II. Social Security Taxes: The Bane of the Existence of Self-employed U.S. Citizens Who Work Abroad –
ii. Absence of a Totalization Agreement –
Now assume that the same facts exist in Japan, a country in which a social insurance program exists, but which does not have a totalization agreement with the United States. Because John works in Japan, he would be taxed under the Japanese social insurance program.
A critical issue confronting U.S. citizens and residents who work abroad is what to do in the event they are subject to social insurance taxes in the foreign country where they work but there is no totalization agreement between the United States and that country. In the absence of a totalization agreement, the self-employed individual might have to pay social insurance taxes to the foreign country and to the United States. If so, he would be paying social security tax on the same income to both countries, thus resulting in double taxation of his foreign earned income.
Here, John might have to pay social insurance taxes to the Japanese government and self-employment taxes to the United States government. What can John do to avoid the double tax bite of paying social insurance taxes and self-employment taxes on the same income to both countries?
Fortunately for John, a strong argument can be made that he should be entitled to a credit on the social insurance tax paid to Japan. As a preliminary matter, there is no statute or law that addresses how to handle foreign social security payments in the absence of a totalization agreement. The courts have also been silent on this issue.
Treasury Regulation 1.901-2(a)(1) is often cited as authorization for a tax credit or deduction. Under that regulation, for a foreign tax to be deductible against income, it must have the predominant character of an income tax as that term is understood under the Internal Revenue Code. In order for foreign social insurance tax to have the predominant character of an income tax in the U.S. sense, it must tax the net gain earned by the individual. In other words, if the foreign country taxes the gross income earned, without allowing a deduction for business expenses associated with that income, then the foreign tax will not be an income tax in the U.S. sense. Therefore, no foreign tax credit would be allowed to offset it.
All of this can be reduced to a simple rule. Under 26 U.S.C. 901, foreign self-employment tax will either be deductible or creditable against income or taxes paid to the United States if the foreign country taxes the net gain earned by the individual, allowing all business expenses to be deducted from self-employment earnings in reaching that gain.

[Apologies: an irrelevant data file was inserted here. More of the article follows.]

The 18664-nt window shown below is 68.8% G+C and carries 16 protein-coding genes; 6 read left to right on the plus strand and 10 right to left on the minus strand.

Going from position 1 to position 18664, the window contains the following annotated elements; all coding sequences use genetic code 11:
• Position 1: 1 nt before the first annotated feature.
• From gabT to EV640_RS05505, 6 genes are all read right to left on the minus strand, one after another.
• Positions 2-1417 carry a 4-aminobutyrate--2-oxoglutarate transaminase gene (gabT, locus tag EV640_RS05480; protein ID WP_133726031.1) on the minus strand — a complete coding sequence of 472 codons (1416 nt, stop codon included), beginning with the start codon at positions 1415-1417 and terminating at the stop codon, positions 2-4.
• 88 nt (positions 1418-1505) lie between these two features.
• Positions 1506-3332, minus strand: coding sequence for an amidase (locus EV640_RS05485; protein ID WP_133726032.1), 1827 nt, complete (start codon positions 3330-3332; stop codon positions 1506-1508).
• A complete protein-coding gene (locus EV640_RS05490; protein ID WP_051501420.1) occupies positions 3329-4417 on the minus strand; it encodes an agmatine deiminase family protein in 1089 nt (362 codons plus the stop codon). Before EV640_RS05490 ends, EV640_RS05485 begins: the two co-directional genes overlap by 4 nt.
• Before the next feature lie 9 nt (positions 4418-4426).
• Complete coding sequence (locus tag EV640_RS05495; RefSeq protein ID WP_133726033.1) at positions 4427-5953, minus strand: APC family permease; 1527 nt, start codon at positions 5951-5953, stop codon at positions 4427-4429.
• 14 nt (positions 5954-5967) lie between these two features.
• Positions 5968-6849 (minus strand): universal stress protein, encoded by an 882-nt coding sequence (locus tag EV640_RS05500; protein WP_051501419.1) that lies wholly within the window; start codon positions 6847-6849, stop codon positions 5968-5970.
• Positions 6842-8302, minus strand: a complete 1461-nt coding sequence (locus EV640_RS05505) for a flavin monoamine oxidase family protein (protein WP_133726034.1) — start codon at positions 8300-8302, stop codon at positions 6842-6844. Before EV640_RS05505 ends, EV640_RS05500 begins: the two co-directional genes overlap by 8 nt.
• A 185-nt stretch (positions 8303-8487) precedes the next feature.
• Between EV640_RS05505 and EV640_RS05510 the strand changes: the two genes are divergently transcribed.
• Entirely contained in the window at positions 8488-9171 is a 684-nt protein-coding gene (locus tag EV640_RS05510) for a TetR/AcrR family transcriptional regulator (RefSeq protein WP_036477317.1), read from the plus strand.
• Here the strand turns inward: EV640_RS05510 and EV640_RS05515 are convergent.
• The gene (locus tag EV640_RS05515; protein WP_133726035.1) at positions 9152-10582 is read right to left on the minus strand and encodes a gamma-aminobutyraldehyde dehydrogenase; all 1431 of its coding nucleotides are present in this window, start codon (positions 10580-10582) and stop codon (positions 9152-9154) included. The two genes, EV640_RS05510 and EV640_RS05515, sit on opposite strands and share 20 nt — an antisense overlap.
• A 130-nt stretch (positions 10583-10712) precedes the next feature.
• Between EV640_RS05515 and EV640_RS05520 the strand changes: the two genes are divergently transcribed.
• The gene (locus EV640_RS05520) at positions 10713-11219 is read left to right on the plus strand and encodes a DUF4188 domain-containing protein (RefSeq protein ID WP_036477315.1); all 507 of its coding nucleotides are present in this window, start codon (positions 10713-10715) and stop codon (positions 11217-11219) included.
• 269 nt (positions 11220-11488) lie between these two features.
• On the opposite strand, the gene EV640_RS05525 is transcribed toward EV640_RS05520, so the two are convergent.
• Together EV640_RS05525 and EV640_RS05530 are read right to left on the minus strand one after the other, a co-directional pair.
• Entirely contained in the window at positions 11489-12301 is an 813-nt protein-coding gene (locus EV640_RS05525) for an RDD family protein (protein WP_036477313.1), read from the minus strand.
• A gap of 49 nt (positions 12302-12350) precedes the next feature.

This approach is rational from a fairness standpoint as well as from a public policy standpoint. It’s fair because it creates uniformity in the taxation of self-employment earnings regardless of the existence or the absence of a totalization agreement. For example, under a totalization agreement, the self-employed individual is excused from paying self-employment taxes to the United States if he is already paying it to the foreign country where the income is earned. This results in one level of tax on the earnings.
In the absence of a totalization agreement, self-employment/social insurance tax must be paid to both countries. However, if the foreign country taxes self-employment earnings on their net gain, then the foreign tax would be deductible or creditable against United States taxable income or income tax. Once again, that results in tax payments equal to only one level of tax being paid.
Another factor is the disparity in economic benefits derived if foreign self-employment tax is not deemed deductible or creditable against income paid to the United States. For example, under a totalization agreement, the self-employed individual qualifies for social security benefits in both countries while paying into only one country’s program – i.e., the country in which the services are being performed.
In the absence of a totalization agreement, the self-employed individual pays into both countries’ social security programs with the heightened risk of not being able to qualify for either. Therefore, from a public policy standpoint, it makes sense to allow a foreign tax credit to be taken.
Even if John is allowed a credit for the social insurance taxes paid to the Japanese government, he still has a serious problem. John may only take a credit on the social insurance tax paid to Japan to the extent that he has other U.S. tax against which to apply that credit. Recall that the foreign earned income exclusion reduced John’s taxable income to zero. Because no federal taxes are due, there is no other tax against which to apply the credit. Thus, the credit will be lost.
This draconian result is due to the instructions on Form 1040. According to those instructions, whenever the federal income tax is reduced to zero or below, zero (and not a negative number) must be entered on the form. Any additional taxes must then be added to that zero.
Because John’s federal income tax is zero, the foreign tax credit (for the Japanese social insurance tax) cannot reduce it to a negative number. Thus, the amount on form 1040 for federal tax less credits will remain at zero and the self-employment tax will be added on. This results in double taxation of the social insurance tax, regardless of whether or not it is creditable by law. Therefore, form 1040 prevents an actual crediting of the foreign tax against the U.S. self-employment tax.
Of course, if John had earned more than the amount allowed to be excluded under 26 U.S.C. 911, such as $ 96,000, then that additional $ 900 would be subject to U.S. federal income tax. In that case, John would be allowed to credit the social insurance taxes paid to Japan against the federal income taxes paid on $ 900 of earned income.
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